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PFAS lock down

26 October 2019 - The environment

The Netherlands are already in a reactive nitrogen lock down with 18,000 building and construction projects halted indefinitely because reactive nitrogen emissions from these projects destroy biodiversity. One possible solution considered by policy makers is the reduction of the agro industry (taking out a lot of ammonia) which of course got the farming community in an uproar. But reactive nitrogen is not the only threat to the Dutch enterprise, 2019 is also the year of perfluorinated alkylated substances or PFAS (TheGuardian article). It is a collection of around 6000 man-made chemicals. An example is perfluorooctanesulfonic acid and all compounds having to do the GenX chemical process are also involved notably Hexafluoropropylene oxide dimer acid (HFPO?DA). According to a Volkskrant article (link) new legislation prohibits the handling of soil (a typical thing to see in construction work) if it contains more than 0.1 microgram per kilogram PFAS. The article (we cry a little that the author describes PFAS as miniscule chemical particles) several builders are interviewed complaining that this basically means not a single scoop of dirt in the country can be moved because even virgin soil exceeds this limit.

But how did this legislation come about? In June the European Chemicals Agency decided to label HFPO-DA as a substance of very high concern (link) honoring a Dutch proposal. The compound is bad for your health and for the environment and annoying will last forever because it lacks biodegradability. The current list of candidates (link) for designation as problematic has around 200 compounds of which at least 12 contain fluorine. Pentadecafluorooctanoic acid is also on the list and a candidate since 2013. The Dutch government then came up with the 0.1 mg safety limit (link) and will wait for more research on the harmful effects (better safe than sorry). The origin of the 0.1 mg is vague but possibly based on three times the detection limit.

And why is the country so interested in PFAS? It is host a GenX Du Pont plant (Chemours) in the city of Dordrecht with a long history of chemical accidents (release of perfluorisobuteen is an example) and pollution (link). Locals have for years been exposed to GenX related compounds. A cunning plan to get rid of this plant now appears to backfire.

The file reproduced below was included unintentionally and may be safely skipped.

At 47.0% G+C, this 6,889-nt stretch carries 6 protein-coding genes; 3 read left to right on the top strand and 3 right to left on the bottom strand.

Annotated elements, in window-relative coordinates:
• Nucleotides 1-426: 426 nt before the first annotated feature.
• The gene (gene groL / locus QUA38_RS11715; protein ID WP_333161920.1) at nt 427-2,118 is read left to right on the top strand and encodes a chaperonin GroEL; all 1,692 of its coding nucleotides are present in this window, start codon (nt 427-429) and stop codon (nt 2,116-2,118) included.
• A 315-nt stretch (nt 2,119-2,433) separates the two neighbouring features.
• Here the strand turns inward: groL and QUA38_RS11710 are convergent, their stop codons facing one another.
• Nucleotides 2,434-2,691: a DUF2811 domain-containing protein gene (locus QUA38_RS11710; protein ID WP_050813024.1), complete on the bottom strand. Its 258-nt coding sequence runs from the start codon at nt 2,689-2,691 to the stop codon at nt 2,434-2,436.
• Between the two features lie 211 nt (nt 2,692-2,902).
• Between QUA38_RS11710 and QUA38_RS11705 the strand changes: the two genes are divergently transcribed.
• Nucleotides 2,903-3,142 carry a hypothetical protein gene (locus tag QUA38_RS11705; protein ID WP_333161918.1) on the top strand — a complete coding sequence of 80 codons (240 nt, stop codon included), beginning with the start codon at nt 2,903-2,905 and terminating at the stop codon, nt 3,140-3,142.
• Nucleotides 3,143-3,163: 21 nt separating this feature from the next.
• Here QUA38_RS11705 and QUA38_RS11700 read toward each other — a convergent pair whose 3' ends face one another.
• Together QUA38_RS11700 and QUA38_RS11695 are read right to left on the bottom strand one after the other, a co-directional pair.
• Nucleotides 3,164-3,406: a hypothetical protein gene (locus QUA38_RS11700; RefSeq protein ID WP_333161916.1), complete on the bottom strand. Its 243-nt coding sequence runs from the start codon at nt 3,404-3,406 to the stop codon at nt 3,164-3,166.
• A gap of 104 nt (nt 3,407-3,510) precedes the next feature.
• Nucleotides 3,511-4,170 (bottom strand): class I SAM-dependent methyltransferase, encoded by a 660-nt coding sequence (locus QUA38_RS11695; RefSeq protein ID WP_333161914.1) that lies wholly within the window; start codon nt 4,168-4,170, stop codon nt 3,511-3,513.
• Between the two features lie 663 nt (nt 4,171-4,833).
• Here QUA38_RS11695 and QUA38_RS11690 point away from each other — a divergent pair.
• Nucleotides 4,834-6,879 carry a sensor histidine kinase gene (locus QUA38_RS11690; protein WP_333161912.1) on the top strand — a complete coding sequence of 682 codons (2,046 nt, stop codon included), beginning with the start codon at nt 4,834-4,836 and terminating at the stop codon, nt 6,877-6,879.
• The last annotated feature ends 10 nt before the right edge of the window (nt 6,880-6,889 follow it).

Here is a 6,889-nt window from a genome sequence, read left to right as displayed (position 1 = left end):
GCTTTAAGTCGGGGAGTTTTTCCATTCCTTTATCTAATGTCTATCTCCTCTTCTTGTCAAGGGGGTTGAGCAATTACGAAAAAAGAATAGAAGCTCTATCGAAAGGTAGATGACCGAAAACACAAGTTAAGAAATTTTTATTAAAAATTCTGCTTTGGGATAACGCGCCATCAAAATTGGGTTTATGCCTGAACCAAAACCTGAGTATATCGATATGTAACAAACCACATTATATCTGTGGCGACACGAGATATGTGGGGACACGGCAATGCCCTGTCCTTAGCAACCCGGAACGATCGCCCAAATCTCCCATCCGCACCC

A hexagonal planar complex

21 October 2019 - Inorganic chemistry

A hexagonal planar transition metal complex is reported from the Crimmin Group (Marti Garçon et al. DOI). In textbook chemistry any metal with 6 ligands either adopts a Trigonal prismatic molecular geometry or a Octahedral molecular geometry geometry so this arrangement is unusual. The new compound has a central palladium atom with three hydride ligands and three magnesium ligands in a planar alternating fashion. It was synthesized in two steps. In step 1 CpPd(cinamyl) which is cyclopentadienyl allyl palladium with the allyl group replaced by a cinnamyl group was reacted with an aluminum hydride with a nacnac ligand forming (PdAl(H)2nacnac)2 (for simplicity the nacnac ligand is called nacnac). This intermediate was then reacted with MgH(nacnac), another magnesium compound with bridging hydrogen atoms. Single-crystal X-ray diffraction of the resulting hexagonal product PdH3(Mg(nacnac))3 showed that the maximum deviation from the plane was only 10 degrees and that the Mg-H distance was too large for bond formation. Hydrogen ligands are electron donating and sigma donation is more efficient in a equatorial fashion that an axial fashion. As this is not compatible with the high oxidation state of palladium the authors correctly suspected that alternating sigma-donors (hydrogen is expected to have a negative charge) and sigma-acceptors (Mg with a positive change) could do the trick.

New in SLA

20 October 2019 - 3D printing

Unusual to see the three authors of a Science article also listed as the CEO, CTO and chairman of a commercial business. The article is about 3D printing (DOI) and the company is 3D printing company Azul3D. Okay, Walker, Hedrick and Mirkin also work at Northwestern University.

Stereolithography (SLA) is around since the eighties: a laser illuminates a 2D pattern at the bottom of a tank of photopolymerizable liquid through a window and as the resulting solid object is step-wise dragged out of the tank, 3D printing takes place. The inventor filed a patent and founded 3D Systems (600 million dollar in annual revenues).

In 2014 , also as an article in Science (DOI) a variation was introduced called continuous liquid interface printing (CLIP), the associated patents are now commercialized by company carbon3d.com (raised 260 million dollar in funding this year link) CLIP, according to the inventors is truly continuous which allows for faster production and industrial-scale production. To prevent clogging up the window at the bottom with polymer, a oxygen-permeable membrane creates a dead-zone just above the window with oxygen acting as a polymerization inhibitor.

The new Northwestern work promises even higher throughput as we go from SLA and CLIP to HARP ((high-area rapid printing). The dead zone at the bottom of the tank is replaced by a flow of fluorinated oil with the key additional advantage that it can remove the generated heat. Heat generation from the polymerization process is now a bottleneck. The oil is recycled with the heat removed in a heat exchanger and filtered to get rid of interfering debris. The new system does not require a oxygen-depleted zone and therefore tolerates more photopolymerizable resins. A polyurethane resin is reported with a vertical speed of 12 cm per second. Funding was provided by a bunch of non-profits and inevitably the military.

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